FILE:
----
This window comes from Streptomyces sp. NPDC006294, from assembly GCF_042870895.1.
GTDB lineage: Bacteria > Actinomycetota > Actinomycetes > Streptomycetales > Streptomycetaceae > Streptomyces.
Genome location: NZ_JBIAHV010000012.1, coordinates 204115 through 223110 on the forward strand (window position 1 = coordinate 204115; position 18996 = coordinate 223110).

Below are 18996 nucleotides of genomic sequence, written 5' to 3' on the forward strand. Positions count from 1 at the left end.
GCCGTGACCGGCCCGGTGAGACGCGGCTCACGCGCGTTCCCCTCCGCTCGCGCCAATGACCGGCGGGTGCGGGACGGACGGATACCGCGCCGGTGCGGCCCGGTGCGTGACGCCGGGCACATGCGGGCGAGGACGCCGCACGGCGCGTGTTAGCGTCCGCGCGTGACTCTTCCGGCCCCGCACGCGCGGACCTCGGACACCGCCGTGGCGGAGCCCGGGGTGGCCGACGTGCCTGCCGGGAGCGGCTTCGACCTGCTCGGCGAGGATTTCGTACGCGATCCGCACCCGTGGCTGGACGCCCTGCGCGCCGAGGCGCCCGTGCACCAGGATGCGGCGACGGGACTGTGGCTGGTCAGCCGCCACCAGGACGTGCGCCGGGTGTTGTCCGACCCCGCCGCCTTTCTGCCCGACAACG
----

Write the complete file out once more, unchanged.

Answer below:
This window comes from Streptomyces sp. NPDC006294, from assembly GCF_042870895.1.
GTDB lineage: Bacteria > Actinomycetota > Actinomycetes > Streptomycetales > Streptomycetaceae > Streptomyces.
Genome location: NZ_JBIAHV010000012.1, coordinates 204115 through 223110 on the forward strand (window position 1 = coordinate 204115; position 18996 = coordinate 223110).

Below are 18996 nucleotides of genomic sequence, written 5' to 3' on the forward strand. Positions count from 1 at the left end.
GCCGTGACCGGCCCGGTGAGACGCGGCTCACGCGCGTTCCCCTCCGCTCGCGCCAATGACCGGCGGGTGCGGGACGGACGGATACCGCGCCGGTGCGGCCCGGTGCGTGACGCCGGGCACATGCGGGCGAGGACGCCGCACGGCGCGTGTTAGCGTCCGCGCGTGACTCTTCCGGCCCCGCACGCGCGGACCTCGGACACCGCCGTGGCGGAGCCCGGGGTGGCCGACGTGCCTGCCGGGAGCGGCTTCGACCTGCTCGGCGAGGATTTCGTACGCGATCCGCACCCGTGGCTGGACGCCCTGCGCGCCGAGGCGCCCGTGCACCAGGATGCGGCGACGGGACTGTGGCTGGTCAGCCGCCACCAGGACGTGCGCCGGGTGTTGTCCGACCCCGCCGCCTTTCTGCCCGACAACG